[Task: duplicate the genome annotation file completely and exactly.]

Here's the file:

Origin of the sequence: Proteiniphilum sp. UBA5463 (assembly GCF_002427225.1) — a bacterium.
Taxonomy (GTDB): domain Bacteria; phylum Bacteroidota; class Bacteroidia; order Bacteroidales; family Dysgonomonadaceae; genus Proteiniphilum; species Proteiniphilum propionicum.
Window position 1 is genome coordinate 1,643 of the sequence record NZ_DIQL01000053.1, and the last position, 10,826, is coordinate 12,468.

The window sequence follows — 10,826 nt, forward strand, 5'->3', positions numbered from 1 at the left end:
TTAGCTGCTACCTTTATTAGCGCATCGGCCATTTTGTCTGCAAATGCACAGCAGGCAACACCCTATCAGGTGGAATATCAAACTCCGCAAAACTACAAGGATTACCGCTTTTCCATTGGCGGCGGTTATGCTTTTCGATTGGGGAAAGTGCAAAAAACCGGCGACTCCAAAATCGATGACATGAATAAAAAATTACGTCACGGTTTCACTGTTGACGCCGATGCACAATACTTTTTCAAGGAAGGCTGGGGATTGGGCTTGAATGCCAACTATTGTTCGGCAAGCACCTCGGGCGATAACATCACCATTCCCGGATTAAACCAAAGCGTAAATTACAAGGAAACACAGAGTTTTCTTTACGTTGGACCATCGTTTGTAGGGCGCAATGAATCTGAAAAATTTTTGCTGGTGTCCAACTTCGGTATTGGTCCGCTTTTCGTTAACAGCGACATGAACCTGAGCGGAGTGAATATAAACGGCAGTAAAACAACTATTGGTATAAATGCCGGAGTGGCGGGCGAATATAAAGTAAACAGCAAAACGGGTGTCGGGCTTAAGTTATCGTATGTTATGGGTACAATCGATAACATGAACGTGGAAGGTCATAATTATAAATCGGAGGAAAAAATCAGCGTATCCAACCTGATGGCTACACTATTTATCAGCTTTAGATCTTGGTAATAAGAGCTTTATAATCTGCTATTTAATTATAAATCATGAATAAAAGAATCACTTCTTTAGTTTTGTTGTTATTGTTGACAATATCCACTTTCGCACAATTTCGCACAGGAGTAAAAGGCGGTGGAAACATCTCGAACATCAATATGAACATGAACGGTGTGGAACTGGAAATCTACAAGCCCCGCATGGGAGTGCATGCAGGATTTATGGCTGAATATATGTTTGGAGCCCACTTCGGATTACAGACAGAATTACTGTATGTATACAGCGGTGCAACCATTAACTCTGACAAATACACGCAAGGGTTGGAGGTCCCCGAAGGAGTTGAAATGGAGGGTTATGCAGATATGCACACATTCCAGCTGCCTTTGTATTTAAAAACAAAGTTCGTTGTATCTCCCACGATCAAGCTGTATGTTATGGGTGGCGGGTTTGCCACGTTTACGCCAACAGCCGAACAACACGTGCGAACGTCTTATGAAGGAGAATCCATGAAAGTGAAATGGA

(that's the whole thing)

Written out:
Origin of the sequence: Proteiniphilum sp. UBA5463 (assembly GCF_002427225.1) — a bacterium.
Taxonomy (GTDB): domain Bacteria; phylum Bacteroidota; class Bacteroidia; order Bacteroidales; family Dysgonomonadaceae; genus Proteiniphilum; species Proteiniphilum propionicum.
Window position 1 is genome coordinate 1,643 of the sequence record NZ_DIQL01000053.1, and the last position, 10,826, is coordinate 12,468.

The window sequence follows — 10,826 nt, forward strand, 5'->3', positions numbered from 1 at the left end:
TTAGCTGCTACCTTTATTAGCGCATCGGCCATTTTGTCTGCAAATGCACAGCAGGCAACACCCTATCAGGTGGAATATCAAACTCCGCAAAACTACAAGGATTACCGCTTTTCCATTGGCGGCGGTTATGCTTTTCGATTGGGGAAAGTGCAAAAAACCGGCGACTCCAAAATCGATGACATGAATAAAAAATTACGTCACGGTTTCACTGTTGACGCCGATGCACAATACTTTTTCAAGGAAGGCTGGGGATTGGGCTTGAATGCCAACTATTGTTCGGCAAGCACCTCGGGCGATAACATCACCATTCCCGGATTAAACCAAAGCGTAAATTACAAGGAAACACAGAGTTTTCTTTACGTTGGACCATCGTTTGTAGGGCGCAATGAATCTGAAAAATTTTTGCTGGTGTCCAACTTCGGTATTGGTCCGCTTTTCGTTAACAGCGACATGAACCTGAGCGGAGTGAATATAAACGGCAGTAAAACAACTATTGGTATAAATGCCGGAGTGGCGGGCGAATATAAAGTAAACAGCAAAACGGGTGTCGGGCTTAAGTTATCGTATGTTATGGGTACAATCGATAACATGAACGTGGAAGGTCATAATTATAAATCGGAGGAAAAAATCAGCGTATCCAACCTGATGGCTACACTATTTATCAGCTTTAGATCTTGGTAATAAGAGCTTTATAATCTGCTATTTAATTATAAATCATGAATAAAAGAATCACTTCTTTAGTTTTGTTGTTATTGTTGACAATATCCACTTTCGCACAATTTCGCACAGGAGTAAAAGGCGGTGGAAACATCTCGAACATCAATATGAACATGAACGGTGTGGAACTGGAAATCTACAAGCCCCGCATGGGAGTGCATGCAGGATTTATGGCTGAATATATGTTTGGAGCCCACTTCGGATTACAGACAGAATTACTGTATGTATACAGCGGTGCAACCATTAACTCTGACAAATACACGCAAGGGTTGGAGGTCCCCGAAGGAGTTGAAATGGAGGGTTATGCAGATATGCACACATTCCAGCTGCCTTTGTATTTAAAAACAAAGTTCGTTGTATCTCCCACGATCAAGCTGTATGTTATGGGTGGCGGGTTTGCCACGTTTACGCCAACAGCCGAACAACACGTGCGAACGTCTTATGAAGGAGAATCCATGAAAGTGAAATGGA